Hematopoietic System Introduction: Introduction
Blood supplies cells with water, electrolytes, nutrients, and hormones, and removeswaste products. The cellular elements supply oxygen (red blood cells), protect againstforeign organisms and antigens (white cells), and initiate coagulation (platelets).Because of the diversity of the hematopoietic system, its diseases are best discussedfrom a functional perspective. Function may be classified as either normal responses toabnormal situations (eg, leukocytosis and left shift in response to inflammation) or primary abnormalities of the hematopoietic system (eg, pancytopenia from marrowfailure). Furthermore, abnormalities may be quantitative (ie, too many or too few cells)or qualitative (ie, abnormalities in function).
the immune system,
Red Blood Cells
The function of red blood cells (RBC) is to carry oxygen to the tissues at pressuressufficient to permit rapid diffusion of oxygen. This is done by a carrier molecule,hemoglobin (Hgb); a vehicle (RBC) capable of bringing the intact Hgb to the cellular level; and a metabolism geared to protect both the RBC and the Hgb from damage.Interference with synthesis or release of Hgb, production or survival of RBC, or metabolism causes disease.Hgb is a complex molecule,formed of four heme units attached to four globins (twoα and two βglobins).Iron is added in the last step by the ferrochelatase enzyme. Interference with the normal production of heme or globin leads to anemia. Causes include copper or iron deficiencyand lead poisoning. Hemoglobinopathies such as thalassemias and sickle cell anemia,important genetic diseases of man, have not been seen in other animals. In thesediseases, the production of globins (α or β, or both) does not balance heme production,and the Hgb is not functional. The only known hemoglobinopathy of animals is porphyria. Although described in several species, it is most important as a cause of photosensitivity in cattle (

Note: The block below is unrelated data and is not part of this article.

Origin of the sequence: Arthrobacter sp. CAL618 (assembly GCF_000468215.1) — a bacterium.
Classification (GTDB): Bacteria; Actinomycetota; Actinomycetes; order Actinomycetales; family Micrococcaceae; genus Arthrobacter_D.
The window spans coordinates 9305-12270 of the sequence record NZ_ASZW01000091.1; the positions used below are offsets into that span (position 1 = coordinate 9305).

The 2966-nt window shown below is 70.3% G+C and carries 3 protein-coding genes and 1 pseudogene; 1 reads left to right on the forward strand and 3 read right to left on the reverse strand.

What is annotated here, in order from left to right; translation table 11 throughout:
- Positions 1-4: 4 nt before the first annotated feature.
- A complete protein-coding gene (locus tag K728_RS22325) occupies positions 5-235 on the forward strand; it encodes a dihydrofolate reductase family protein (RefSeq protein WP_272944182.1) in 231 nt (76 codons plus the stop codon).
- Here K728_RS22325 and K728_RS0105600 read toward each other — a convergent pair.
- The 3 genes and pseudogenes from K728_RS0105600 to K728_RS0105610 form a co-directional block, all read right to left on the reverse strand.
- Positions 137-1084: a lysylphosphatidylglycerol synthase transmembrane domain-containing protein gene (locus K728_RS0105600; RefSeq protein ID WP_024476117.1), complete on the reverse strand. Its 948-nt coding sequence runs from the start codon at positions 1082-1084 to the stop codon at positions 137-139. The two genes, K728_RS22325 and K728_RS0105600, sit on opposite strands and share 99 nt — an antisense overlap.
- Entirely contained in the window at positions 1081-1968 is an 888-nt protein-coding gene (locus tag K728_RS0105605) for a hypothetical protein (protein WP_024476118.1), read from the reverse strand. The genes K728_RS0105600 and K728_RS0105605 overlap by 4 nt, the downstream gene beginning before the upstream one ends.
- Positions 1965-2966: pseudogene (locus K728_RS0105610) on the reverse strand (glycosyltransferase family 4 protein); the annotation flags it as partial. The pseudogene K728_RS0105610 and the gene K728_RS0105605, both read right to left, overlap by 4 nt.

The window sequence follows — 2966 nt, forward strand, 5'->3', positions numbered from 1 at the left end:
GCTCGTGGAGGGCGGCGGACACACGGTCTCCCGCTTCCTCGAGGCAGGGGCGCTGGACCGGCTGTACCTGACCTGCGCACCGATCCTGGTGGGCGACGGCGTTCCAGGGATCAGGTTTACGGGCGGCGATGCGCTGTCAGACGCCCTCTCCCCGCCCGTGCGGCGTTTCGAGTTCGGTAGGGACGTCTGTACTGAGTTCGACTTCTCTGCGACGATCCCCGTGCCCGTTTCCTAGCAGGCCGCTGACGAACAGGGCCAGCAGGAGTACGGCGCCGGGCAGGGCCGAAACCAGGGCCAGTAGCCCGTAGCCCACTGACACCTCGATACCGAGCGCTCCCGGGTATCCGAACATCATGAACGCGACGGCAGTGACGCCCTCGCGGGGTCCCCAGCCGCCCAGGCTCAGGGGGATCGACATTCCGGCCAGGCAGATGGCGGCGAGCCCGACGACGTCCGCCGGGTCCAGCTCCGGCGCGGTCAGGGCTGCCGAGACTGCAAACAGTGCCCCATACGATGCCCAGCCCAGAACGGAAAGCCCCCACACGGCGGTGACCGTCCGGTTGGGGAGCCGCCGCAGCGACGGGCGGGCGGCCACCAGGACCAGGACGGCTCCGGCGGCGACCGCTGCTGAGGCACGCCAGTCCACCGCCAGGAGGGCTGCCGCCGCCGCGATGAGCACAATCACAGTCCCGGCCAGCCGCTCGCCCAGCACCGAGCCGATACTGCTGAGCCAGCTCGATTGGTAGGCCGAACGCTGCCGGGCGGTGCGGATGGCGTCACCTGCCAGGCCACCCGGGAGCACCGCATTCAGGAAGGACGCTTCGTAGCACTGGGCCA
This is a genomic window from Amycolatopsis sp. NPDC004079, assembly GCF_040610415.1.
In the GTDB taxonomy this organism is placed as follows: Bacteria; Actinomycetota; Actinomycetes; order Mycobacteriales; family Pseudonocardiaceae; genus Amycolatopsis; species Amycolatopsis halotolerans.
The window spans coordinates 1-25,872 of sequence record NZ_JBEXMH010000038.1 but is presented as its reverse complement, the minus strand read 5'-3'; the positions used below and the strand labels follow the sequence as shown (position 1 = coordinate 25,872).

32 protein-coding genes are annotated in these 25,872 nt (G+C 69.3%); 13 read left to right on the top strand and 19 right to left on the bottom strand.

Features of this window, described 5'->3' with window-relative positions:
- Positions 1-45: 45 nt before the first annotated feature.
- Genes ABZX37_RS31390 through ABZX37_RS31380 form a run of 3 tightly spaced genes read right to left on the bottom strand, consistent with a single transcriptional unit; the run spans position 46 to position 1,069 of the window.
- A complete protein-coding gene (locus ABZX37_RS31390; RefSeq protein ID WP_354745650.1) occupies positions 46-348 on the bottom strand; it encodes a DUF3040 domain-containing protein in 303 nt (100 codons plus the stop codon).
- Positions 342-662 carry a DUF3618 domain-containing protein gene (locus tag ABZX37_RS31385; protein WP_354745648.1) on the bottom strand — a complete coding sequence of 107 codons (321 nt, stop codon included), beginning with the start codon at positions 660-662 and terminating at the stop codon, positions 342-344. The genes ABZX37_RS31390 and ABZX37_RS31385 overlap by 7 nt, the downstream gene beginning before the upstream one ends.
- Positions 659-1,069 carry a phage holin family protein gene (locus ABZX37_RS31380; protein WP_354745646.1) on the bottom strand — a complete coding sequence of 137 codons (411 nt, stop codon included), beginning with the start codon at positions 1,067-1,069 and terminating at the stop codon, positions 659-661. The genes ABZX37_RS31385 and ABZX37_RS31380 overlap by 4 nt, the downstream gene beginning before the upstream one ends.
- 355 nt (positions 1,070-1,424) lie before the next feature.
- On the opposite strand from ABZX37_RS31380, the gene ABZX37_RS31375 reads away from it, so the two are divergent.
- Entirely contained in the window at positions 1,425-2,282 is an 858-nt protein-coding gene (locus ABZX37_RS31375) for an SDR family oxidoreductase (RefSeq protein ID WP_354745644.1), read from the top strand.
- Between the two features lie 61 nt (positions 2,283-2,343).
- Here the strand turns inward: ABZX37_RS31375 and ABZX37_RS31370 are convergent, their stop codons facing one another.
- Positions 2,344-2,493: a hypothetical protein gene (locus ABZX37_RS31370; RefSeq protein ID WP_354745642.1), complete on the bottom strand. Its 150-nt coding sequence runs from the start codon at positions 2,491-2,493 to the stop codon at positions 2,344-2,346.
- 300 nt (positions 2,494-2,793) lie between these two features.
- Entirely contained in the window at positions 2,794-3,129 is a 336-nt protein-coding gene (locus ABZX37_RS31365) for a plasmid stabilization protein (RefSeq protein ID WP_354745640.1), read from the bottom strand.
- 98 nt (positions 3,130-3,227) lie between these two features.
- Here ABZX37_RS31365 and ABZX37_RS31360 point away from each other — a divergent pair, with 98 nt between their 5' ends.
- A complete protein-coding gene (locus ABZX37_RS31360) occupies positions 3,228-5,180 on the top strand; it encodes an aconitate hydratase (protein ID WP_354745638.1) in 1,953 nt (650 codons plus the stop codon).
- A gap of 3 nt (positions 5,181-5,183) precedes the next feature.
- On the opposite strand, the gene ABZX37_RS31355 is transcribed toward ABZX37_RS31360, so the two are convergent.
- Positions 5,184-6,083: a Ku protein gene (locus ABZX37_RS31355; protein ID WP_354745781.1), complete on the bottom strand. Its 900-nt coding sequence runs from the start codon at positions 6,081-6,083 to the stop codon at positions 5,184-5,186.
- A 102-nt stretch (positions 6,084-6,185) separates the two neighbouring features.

).Red cell mass, and thus oxygen-carrying capacity, remains constant over time in thenormal animal. Mature RBC have a finite life span; their production and destructionmust be carefully balanced, or disease ensues.Erythropoiesis is regulated by erythropoietin, which increases in the presence of hypoxia and regulates RBC production. In most species, the kidney is both the sensor organ and the major site of erythropoietin production, so chronic renal failure isassociated with anemia. Erythropoietin acts on the marrow in concert with other humoral mediators to increase the number of stem cells entering RBC production, toshorten maturation time, and to cause early release of reticulocytes. Other factors thataffect erythropoiesis are the supply of nutrients (such as iron, folate, or vitamin B
) andcell-cell interactions between erythroid precursors, lymphoid cells, and other components of the hematopoietic microenvironment. Factors that may suppress